/ EXERCISE, PROGRAMMING, STYLE

# Composing Exercises in Programming Style

Last week saw us using higher-order functions by passing them as the parameter to another function, and dynamically calling them. The parameter passing is quite nice, but it’s not easy to follow the flow of the program.

This week we are going to keep those functions, but make use of them in a different way, with function composition.

This is the 6th post in the Exercises in Programming Style focus series.Other posts include:

## Function composition

Before you recoil in terror as it brings you bad memories from school, please read on the following: imagine a function `f()` that takes a `X` and returns a `Y`. Imagine another function `g()` that takes a type `Y` and returns a `Z`.

In Kotlin, this looks like the following:

``````fun f(x: X): Y = Y(x)
fun g(y: Y): Z = Z(y)``````

Now, let’s create a new function that calls each of them in turn, and pass the result of the first as the parameter to the second:

``fun composed(x: X): Z = g(f(x))``

This is more or less function composition. In math, this would be written as `g o f`.

## Applying function composition to the exercise

To apply the above composition principle to the task at hand, we will design a method that "pipes" the output of a method to the input of another one. I deliberately used the word pipe, because this is the exact same principle used by the `|` operator in *Nix shells.

For example, those are the first 3 functions that can be defined:

``````fun readFile(filename: String) = read(filename)

fun filterChars(lines: List<String>) = lines
.flatMap { it.split("\\W|_".toRegex()) }
.filter { it.isNotBlank() && it.length >= 2 }

fun normalize(lines: List<String>) = lines.map(String::toLowerCase)``````

To store each step’s result, we create a class with:

• a `value` placeholder
• and the required pipe function - called `bind()` in the Python sample:
``````class TheOne(private var value: Any) {
fun <T, V : Any> bind(function: (T) -> V) = apply {
value = function(value as T)
}
}``````

At this point, the class can be called like that:

``````TheOne(filename)                  (1)
.bind(::filterChars)          (2)
.bind(::normalize)            (2)
// Abridged for brevity``````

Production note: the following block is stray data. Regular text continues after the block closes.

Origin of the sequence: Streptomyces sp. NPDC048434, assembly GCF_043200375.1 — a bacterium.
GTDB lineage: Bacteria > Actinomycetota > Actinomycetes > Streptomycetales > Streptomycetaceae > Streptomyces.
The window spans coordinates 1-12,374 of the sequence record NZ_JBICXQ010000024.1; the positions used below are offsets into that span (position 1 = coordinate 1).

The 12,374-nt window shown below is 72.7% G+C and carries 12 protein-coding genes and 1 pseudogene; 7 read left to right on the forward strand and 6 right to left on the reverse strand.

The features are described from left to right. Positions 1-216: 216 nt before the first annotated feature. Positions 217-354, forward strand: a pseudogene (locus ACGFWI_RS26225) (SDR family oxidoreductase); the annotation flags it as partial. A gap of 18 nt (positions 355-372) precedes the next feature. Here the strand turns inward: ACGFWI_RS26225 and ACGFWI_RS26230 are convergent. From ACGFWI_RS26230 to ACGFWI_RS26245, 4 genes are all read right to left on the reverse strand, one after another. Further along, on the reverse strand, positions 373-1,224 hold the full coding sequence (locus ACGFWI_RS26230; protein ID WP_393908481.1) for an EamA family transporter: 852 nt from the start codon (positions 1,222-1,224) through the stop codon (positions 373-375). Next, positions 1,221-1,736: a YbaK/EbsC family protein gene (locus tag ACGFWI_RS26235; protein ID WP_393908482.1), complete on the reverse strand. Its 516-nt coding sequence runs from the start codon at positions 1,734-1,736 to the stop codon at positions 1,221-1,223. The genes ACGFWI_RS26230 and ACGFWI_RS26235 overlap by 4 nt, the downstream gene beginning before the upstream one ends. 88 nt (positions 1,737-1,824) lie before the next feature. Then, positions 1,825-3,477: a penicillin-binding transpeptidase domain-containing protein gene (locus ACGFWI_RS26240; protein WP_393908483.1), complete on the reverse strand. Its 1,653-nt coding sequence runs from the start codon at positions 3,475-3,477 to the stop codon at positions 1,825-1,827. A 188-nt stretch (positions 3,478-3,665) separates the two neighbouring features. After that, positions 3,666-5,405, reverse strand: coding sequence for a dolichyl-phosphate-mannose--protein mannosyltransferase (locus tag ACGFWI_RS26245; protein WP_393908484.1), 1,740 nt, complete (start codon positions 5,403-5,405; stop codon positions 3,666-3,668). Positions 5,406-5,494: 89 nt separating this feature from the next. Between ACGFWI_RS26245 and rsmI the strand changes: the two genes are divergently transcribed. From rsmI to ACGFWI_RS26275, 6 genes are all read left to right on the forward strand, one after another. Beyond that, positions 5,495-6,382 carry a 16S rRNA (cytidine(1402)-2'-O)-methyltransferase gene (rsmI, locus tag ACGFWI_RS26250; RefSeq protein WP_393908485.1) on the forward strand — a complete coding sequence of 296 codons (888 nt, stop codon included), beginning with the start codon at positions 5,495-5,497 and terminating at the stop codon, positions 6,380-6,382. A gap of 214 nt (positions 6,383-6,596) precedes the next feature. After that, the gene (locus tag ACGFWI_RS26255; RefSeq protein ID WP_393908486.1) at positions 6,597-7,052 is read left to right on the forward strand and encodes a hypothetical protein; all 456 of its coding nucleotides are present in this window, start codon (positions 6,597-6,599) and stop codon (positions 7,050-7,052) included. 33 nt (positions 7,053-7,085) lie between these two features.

1 Create the class with the initial `value` set to the `filename` 2 Call the `bind()` function, which executes the function passed as a parameter. In turn, this function uses `value` as its parameter, and overwrites it with the result of its own execution.

## Removing state

At this point, the program works and is the exact mirror of the Python sample. However, function composition comes from Functional Programming, and the later eschews mutable state. In the above snippet, the `value` property is constantly overwritten. Let’s remove it, and migrate to a completely immutable process.

The function that needs to be designed:

1. starts from a value of a type
2. executes a function with this value as a parameter
3. and returns the result

This looks like:

``fun <T, V> T.pipe(function: (T) -> V) = function(this)``

The calling code can then be replaced with:

``````filename
.pipe(::filterChars)
.pipe(::normalize)``````

Icing on the cake, this version is fully type-safe. In the previous version, the returned value was the same instance of `TheOne`. Hence, the following compiled, but crashed at runtime:

``````TheOne(filename)
.bind(::filterChars)      (1)
 1 `filterChars` expects a `List` input, but `value` holds a simple `String` at this point

The current version will fail at compile-time:

``````filename
.pipe(::filterChars)       (1)
 1 `filterChars` still expects a `List`, but the compiler is aware of the signature of `pipe()`: `filename` is a `String`, the `T` generic type is a `String`, hence the function passed to `pipe()` should accept a `String` parameter. Because this is not the case, the code won’t compile.

## Conclusion

Modeling a function call as a mathematical function allows to chain them together - this is function composition. Some libraries are designed like that, such as Resilience4J, where every feature is a function: features can be composed together.

Unlike mathematics, function composition in software can be mutable or immutable. In all cases, function composition is definitely a good tool to have in a well-rounded developer’s toolbelt.

The complete source code for this post can be found on Github. #### Nicolas Fränkel

Nicolas Fränkel is a Developer Advocate with 15+ years experience consulting for many different customers, in a wide range of contexts (such as telecoms, banking, insurances, large retail and public sector). Usually working on Java/Java EE and Spring technologies, but with focused interests like Rich Internet Applications, Testing, CI/CD and DevOps. Currently working for Hazelcast. Also double as a teacher in universities and higher education schools, a trainer and triples as a book author.